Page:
Of course Müller does not see his own poems in anything like so complicated a light, but Schubert’s music adds to this story many dimensions undreamed of by its creator. He has fashioned out of this cycle something utterly his own in which the eponymous heroine, who represents the normality so elusive to the miller, scarcely makes an appearance. The composer chooses not to set the poem Das Mühlenleben which rounds the Müllerin’s character; he wanted her to be more enigmatic, less of a real character. In this way the miller’s passion becomes mysterious and self-deluding, less reasonable, more obsessive. For all the boy’s passionate projections, the girl herself is but a shadowy presence and it is the brook, a friend and confidant, who wins the boy in the end. It is as if the hero were being pulled in two directions at once. Those who argue that Schubert was homosexual or bisexual (the latter more likely in my own opinion) might cite the composer’s sympathy with, and understanding of, the ambivalence and sexual diffidence which run beneath the surface of this cycle where the boy seems to be attracted by rival forces—the female Müllerin and the masculine brook which eventually claims him. It is notable that the disguised misogyny and anger against women that we find for example in the Italienisches Liederbuch of Wolf (another syphilitic) is not to be found here, although it is generally accepted that Schubert caught his illness from a woman.
If we were to believe that this young man has committed suicide only because a girl he fancies has gone off with someone else, we should be diminishing the importance of this cycle. The composer’s agenda here is surely infinitely deeper. The work is a lament both for what Schubert has lost and what he will never attain; it is a salute to all those who fail to live up to what is expected of them, particularly in terms of the stereotypes of manliness and heroism. In this respect the young miller is an anti-hero; it is a compassionate portrait of a ‘loser’ and a reminder that those who make nothing of their lives are often those who are are simultaneously enriched and damned by a poetic nature which cannot face the everyday world; it is a farewell to the composer’s youthful belief that he could trust to chance to look after him, that something good was bound to happen around the corner. Alone and terminally ill, Schubert had to face the stark realities of the future as he worked on this cycle. From the tone of Mein Gebet there must have been a great danger that feelings of bitterness would poison the sweet well-spring of his creative inspiration. He had no psychiatrist to whom he could pour out his problems, but he had the self-preserving instincts given to the greatest of artists. We know that Schubert did not drown himself and that he kept his talents not only intact but more finely honed than ever before. From 1823 he wrote less music, perhaps, but there is scarcely a note that is not meant and of significance. In writing Die schöne Müllerin the composer was in effect his own psychiatrist: he worked through his own problems by transferring his disappointments and grief on to the shoulders of the young miller. As a part of this process of self-forgiveness and reconciliation it is the miller who dies in Schubert’s stead, leaving the composer free to continue with his life’s work. That the composer is somehow transfigured by this death-at-one-remove is something we hear in the new music, never a note wasted, which flows from his pen in the last five years of his life. If listening to music can change a life, how much more true must that be for the person writing it. This work is testimony to the powers of spiritual healing at this composer’s finger-tips; many Schubertians would claim to have benefited from them, and so—thank heavens—did the composer himself when he was most in need.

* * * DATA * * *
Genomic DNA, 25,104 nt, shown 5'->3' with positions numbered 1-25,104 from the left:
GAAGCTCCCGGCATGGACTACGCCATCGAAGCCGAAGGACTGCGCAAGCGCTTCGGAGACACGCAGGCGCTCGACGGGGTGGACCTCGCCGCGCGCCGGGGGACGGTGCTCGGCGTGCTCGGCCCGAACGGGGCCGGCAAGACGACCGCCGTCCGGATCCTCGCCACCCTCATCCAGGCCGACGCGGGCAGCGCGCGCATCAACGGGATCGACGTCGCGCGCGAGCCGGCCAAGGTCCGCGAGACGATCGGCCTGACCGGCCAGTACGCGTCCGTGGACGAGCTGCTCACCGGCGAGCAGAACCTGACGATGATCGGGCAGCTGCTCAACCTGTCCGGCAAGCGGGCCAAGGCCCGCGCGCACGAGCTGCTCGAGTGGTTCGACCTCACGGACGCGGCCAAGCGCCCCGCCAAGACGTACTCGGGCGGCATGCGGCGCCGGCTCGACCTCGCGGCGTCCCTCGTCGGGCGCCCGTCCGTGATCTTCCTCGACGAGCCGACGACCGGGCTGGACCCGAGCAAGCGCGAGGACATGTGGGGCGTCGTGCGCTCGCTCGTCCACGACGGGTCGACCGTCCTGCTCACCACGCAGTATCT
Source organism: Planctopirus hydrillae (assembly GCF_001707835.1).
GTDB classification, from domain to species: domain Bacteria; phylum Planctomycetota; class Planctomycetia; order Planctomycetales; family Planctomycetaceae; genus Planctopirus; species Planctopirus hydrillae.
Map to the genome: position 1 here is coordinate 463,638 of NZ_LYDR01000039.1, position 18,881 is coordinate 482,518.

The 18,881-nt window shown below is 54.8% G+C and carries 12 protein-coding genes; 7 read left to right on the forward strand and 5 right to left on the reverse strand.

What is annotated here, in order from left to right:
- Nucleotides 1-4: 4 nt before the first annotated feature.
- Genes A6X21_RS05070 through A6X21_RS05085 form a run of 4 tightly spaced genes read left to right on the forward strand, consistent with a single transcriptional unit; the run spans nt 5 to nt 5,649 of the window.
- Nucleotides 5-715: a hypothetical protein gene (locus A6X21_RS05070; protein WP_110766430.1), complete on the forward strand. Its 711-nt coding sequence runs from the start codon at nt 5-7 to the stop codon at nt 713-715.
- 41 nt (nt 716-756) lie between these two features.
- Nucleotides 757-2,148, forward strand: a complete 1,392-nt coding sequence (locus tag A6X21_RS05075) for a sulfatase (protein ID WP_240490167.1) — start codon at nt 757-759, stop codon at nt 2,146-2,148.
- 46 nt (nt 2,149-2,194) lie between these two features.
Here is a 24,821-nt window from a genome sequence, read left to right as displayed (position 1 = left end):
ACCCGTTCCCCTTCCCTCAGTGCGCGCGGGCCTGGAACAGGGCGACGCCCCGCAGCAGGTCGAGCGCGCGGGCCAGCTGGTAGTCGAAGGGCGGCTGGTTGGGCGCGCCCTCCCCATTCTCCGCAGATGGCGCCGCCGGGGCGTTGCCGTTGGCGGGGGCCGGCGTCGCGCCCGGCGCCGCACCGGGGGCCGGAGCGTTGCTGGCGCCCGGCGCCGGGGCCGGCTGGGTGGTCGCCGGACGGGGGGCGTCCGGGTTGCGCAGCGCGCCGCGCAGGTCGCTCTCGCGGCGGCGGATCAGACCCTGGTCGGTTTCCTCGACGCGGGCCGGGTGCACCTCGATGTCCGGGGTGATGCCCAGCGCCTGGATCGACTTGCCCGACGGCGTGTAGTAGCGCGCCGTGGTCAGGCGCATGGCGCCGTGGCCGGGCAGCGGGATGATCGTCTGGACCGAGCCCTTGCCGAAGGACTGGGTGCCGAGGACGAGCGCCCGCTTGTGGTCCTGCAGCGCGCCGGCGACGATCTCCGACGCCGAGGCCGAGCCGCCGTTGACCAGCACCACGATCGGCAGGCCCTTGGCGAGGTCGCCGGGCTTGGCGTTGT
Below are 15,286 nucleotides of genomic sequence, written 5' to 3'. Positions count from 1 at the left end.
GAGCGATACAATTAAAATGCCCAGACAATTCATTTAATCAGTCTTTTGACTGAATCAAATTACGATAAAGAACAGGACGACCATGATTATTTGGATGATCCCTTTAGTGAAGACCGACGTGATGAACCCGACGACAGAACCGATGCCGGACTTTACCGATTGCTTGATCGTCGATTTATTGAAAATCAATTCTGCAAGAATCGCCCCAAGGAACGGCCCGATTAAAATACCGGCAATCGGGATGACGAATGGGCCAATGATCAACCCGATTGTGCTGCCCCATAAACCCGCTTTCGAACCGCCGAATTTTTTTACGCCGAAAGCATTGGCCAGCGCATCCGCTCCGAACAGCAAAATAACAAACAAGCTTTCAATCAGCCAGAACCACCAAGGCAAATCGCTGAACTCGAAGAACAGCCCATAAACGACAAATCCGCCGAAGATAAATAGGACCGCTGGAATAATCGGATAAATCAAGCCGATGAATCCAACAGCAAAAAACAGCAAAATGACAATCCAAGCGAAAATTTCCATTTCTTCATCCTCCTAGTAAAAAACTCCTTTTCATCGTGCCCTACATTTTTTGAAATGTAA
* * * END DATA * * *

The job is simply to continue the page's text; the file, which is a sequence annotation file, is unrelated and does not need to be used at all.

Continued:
from notes by Graham Johnson © 1996